Nate Windham talks dirty about martinis.
Nate Windham talks dirty about martinis.
Nancy Levine

Behind the Bar: Nate Windham from The Office@Blondies

Nate Windham, cocktail and spirits specialist, created the bar program at Paragon Culinary School in Colorado Springs in 2003. He's currently the head bartender at The Office@Blondies at 20 North Tejon Street in the Springs, and a proud member of the Colorado Bartenders Guild. Earlier this month, he left his office at the Office to join his CoBG colleagues at the opening night of Denver Food & Wine, where he poured out the drinks, poured on the charm, and pushed his No Dirty Martinis movement.

Now serving: Nate Windham.

How did you get into bartending? I started bartending about fifteen years ago at T.G.I. Friday's. I hated it. I worked with a group of bartenders who had all been tending bar for at least five years. At the time, the Friday's bar was leading the way when it came to flair bartending, and almost every bartender I worked with was incredible at it. I wasn't. So to set myself apart from the rest, I decided to learn as much as I could about the art of cocktails and the history of this profession.

What is your favorite drink to make? That's easy: the martini. It is the only mixed drink I order; it is the best drink I make. I love the look on guests' faces when they drink a properly made martini for the first time. Like tasting a field of flowers.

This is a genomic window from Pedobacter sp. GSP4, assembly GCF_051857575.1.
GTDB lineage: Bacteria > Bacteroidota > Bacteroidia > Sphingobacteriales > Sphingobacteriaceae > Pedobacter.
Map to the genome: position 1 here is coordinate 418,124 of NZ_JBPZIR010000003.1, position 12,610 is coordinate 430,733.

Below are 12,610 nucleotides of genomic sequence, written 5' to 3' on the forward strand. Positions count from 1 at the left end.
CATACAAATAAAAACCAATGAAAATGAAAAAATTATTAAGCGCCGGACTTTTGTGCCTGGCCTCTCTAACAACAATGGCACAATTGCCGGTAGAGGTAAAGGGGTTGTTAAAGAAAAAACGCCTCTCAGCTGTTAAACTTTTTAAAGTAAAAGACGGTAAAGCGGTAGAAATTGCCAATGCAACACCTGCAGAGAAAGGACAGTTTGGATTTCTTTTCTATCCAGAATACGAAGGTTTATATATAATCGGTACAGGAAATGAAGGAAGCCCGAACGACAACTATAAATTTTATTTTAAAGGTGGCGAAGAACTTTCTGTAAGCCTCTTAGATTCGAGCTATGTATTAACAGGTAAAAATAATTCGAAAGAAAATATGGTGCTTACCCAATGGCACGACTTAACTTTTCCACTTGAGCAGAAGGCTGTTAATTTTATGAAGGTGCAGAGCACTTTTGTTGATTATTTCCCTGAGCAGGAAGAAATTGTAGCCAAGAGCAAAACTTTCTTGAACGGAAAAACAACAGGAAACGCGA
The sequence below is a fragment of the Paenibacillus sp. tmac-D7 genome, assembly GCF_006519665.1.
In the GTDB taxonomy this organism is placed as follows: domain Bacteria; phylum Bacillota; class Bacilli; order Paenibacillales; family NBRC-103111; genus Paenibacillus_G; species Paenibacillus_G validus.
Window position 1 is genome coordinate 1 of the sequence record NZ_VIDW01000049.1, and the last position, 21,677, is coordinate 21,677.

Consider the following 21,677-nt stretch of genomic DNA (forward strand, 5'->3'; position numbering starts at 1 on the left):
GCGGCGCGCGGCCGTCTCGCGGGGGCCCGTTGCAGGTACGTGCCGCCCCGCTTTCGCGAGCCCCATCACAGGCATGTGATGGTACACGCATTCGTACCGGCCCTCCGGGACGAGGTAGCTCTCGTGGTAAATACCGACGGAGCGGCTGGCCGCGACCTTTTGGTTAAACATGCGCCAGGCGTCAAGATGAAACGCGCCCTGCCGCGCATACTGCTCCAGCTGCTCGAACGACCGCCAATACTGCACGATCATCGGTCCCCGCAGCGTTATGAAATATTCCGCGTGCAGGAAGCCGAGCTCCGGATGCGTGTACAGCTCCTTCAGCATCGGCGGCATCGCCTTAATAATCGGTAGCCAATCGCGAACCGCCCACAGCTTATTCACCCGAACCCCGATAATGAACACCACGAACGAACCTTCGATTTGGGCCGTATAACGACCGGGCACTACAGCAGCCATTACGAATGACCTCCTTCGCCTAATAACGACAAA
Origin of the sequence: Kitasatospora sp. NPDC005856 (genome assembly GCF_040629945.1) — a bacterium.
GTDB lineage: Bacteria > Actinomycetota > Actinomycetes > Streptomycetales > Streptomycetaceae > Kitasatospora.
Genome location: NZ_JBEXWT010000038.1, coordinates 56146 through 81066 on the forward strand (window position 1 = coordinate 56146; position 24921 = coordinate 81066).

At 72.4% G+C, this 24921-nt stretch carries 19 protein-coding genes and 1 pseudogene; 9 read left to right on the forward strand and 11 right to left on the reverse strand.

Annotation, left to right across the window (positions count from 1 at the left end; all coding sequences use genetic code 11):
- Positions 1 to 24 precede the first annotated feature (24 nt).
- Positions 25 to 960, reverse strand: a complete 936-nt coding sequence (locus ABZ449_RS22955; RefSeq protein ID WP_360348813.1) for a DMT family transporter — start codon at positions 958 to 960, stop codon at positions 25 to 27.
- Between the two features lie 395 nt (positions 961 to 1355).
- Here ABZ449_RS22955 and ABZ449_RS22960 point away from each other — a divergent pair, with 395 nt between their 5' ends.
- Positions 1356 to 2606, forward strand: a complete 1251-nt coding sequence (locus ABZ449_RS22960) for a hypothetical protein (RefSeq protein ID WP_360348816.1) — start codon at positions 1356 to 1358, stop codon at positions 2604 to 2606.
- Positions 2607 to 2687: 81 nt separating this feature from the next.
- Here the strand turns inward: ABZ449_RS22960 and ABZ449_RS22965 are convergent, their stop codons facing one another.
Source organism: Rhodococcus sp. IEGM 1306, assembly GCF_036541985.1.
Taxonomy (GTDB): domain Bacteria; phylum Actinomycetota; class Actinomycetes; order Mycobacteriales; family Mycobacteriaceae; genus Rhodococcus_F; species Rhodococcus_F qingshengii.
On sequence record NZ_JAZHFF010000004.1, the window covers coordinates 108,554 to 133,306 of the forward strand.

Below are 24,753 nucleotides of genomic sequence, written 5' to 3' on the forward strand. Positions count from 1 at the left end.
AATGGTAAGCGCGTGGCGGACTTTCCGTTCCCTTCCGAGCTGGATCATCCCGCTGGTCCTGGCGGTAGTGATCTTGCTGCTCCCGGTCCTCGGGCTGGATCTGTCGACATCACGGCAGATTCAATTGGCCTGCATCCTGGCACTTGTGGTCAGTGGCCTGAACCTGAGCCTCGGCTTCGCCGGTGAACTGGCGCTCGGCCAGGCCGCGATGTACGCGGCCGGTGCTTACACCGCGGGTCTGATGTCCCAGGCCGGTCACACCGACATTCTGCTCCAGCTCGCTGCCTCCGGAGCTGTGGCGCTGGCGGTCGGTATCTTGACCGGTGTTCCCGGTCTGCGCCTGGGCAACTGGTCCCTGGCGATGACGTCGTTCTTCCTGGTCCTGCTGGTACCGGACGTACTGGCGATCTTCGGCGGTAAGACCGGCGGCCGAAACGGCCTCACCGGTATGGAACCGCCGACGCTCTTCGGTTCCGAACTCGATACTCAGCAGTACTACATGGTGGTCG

What is your least favorite drink to make? This is almost as easy as the last: the dirty "martini." I take a lot of shit about this one, but I dislike it so much I refuse to make it in my bar. First off, it is not a martini. A martini is gin, vermouth and orange bitters, not vodka and olive brine. Second, if you squeeze olives, you get olive oil -- not olive juice. There is no such thing as olive juice; it is just preservative water. Lastly, this "drink" is a perfect example of what a Prohibition beverage would be. Take a spirit and cover it up with something so strong in flavor you can't taste the alcohol. I will work the rest of my years fighting against this awful beverage.

How do you feel about cutting people off? I hate that we have to do it. I try to dodge that bullet by trying not to let my guests get to the point where I have to refuse them service. Guests at my bar have to drink at my pace, not theirs.

What's your worst cutting-someone-off story? I have too many to narrow it down to just one. My favorite, however, is the forty-to-fifty-year-olds that I get to treat like children. It can be enjoyable, sometimes.

What do customers do that pisses you off most? Does ordering a dirty "martini" count? Other than that, I hate when customers feel like they are entitled to be loud and disruptive just because they are in a bar.